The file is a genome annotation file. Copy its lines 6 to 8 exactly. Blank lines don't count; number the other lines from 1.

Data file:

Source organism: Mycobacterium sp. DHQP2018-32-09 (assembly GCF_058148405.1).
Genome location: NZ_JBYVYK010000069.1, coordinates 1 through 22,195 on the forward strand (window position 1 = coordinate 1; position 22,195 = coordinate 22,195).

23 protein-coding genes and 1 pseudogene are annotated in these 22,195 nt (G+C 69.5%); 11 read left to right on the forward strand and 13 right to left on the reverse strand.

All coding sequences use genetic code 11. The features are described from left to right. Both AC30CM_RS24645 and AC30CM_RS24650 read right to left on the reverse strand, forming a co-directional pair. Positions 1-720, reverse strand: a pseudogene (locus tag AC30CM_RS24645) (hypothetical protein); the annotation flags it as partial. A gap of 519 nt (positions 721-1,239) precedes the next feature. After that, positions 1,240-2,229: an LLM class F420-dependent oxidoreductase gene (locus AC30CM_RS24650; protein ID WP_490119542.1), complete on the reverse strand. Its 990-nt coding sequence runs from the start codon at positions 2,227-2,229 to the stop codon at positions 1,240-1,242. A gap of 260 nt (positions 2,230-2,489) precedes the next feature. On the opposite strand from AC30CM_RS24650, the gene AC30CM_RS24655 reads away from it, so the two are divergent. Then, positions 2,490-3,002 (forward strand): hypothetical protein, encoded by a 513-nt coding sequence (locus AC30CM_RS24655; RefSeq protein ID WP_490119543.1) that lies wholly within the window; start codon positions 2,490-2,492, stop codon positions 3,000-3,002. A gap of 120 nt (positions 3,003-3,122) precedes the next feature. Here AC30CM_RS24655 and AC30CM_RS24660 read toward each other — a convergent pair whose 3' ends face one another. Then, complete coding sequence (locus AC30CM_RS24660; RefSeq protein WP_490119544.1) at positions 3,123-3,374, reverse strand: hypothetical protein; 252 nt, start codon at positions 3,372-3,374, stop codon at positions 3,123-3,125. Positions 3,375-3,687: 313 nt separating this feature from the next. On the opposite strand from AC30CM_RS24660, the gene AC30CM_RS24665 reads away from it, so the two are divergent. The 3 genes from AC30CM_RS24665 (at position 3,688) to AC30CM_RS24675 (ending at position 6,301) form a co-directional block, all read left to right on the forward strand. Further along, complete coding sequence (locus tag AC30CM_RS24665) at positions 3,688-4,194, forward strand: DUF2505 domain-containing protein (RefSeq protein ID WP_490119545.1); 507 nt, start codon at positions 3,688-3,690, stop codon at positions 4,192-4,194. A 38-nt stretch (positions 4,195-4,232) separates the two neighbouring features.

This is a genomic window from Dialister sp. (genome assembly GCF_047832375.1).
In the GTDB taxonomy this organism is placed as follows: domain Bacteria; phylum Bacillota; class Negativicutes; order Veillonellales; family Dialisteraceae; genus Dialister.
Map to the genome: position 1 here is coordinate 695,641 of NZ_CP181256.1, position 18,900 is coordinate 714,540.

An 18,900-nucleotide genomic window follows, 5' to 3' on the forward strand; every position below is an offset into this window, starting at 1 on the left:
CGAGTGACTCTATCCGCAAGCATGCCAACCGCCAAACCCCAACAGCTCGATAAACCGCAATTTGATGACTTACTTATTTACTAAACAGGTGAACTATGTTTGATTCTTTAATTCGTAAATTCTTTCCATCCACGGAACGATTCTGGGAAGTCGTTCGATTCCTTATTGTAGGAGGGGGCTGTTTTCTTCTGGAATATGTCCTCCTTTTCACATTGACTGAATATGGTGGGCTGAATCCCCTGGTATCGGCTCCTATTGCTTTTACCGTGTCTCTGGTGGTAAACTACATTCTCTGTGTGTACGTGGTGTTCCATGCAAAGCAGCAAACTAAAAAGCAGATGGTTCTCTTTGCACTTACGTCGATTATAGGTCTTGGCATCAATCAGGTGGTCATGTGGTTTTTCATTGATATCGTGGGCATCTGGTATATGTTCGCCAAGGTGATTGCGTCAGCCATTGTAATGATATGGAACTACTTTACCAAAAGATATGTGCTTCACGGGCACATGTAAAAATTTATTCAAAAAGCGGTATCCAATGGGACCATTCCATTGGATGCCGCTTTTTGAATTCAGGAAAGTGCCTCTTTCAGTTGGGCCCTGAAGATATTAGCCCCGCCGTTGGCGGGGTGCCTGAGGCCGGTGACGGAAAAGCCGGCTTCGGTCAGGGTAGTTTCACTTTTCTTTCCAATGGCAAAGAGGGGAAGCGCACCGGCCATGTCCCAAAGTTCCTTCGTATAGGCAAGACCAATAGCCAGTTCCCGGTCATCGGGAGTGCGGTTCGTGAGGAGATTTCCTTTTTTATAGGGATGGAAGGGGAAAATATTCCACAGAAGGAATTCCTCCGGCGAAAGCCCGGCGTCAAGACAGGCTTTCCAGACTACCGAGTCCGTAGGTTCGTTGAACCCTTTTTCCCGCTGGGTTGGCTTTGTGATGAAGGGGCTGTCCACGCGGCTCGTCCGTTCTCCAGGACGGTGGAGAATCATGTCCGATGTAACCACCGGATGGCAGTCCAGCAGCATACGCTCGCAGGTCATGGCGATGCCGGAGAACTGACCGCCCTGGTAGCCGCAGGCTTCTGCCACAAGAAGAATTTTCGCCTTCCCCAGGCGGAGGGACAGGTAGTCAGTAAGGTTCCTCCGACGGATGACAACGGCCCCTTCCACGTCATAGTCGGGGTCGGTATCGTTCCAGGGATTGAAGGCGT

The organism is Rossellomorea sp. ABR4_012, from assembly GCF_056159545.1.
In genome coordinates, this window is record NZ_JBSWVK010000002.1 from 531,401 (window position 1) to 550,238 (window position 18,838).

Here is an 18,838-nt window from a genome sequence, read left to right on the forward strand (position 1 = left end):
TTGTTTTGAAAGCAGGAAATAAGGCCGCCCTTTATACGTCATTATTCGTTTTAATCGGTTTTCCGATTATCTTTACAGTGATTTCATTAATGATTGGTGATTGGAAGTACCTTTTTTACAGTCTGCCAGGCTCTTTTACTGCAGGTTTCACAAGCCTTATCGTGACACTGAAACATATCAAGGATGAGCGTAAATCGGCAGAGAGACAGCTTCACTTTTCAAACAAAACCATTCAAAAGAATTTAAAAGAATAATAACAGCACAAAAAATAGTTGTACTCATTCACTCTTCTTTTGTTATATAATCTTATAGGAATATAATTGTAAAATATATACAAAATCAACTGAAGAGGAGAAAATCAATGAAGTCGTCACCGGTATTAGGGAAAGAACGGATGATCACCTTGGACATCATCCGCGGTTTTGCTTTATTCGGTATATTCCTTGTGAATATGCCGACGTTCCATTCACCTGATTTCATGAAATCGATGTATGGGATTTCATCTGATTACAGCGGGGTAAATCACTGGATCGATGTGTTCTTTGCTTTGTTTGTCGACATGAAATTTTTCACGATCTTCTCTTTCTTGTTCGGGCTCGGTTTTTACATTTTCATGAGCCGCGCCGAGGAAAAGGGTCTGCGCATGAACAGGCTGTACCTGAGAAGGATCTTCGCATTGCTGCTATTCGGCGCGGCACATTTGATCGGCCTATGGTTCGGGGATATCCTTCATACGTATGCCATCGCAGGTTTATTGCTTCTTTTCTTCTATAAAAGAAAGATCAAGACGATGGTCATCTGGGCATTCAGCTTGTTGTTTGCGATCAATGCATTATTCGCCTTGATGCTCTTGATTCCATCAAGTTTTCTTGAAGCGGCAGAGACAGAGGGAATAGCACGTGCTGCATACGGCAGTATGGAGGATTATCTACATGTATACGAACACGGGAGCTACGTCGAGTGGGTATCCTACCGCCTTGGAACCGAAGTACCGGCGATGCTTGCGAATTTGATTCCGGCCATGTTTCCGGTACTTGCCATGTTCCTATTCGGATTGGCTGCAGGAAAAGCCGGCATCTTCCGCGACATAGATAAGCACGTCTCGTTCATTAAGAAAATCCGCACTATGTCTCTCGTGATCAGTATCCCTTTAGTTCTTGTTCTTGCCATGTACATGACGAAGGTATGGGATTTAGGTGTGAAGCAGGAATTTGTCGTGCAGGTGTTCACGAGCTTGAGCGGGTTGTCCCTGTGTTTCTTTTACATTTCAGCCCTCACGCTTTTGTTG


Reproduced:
In the GTDB taxonomy this organism is placed as follows: domain Bacteria; phylum Bacillota; class Negativicutes; order Veillonellales; family Dialisteraceae; genus Dialister.
Map to the genome: position 1 here is coordinate 695,641 of NZ_CP181256.1, position 18,900 is coordinate 714,540.

An 18,900-nucleotide genomic window follows, 5' to 3' on the forward strand; every position below is an offset into this window, starting at 1 on the left: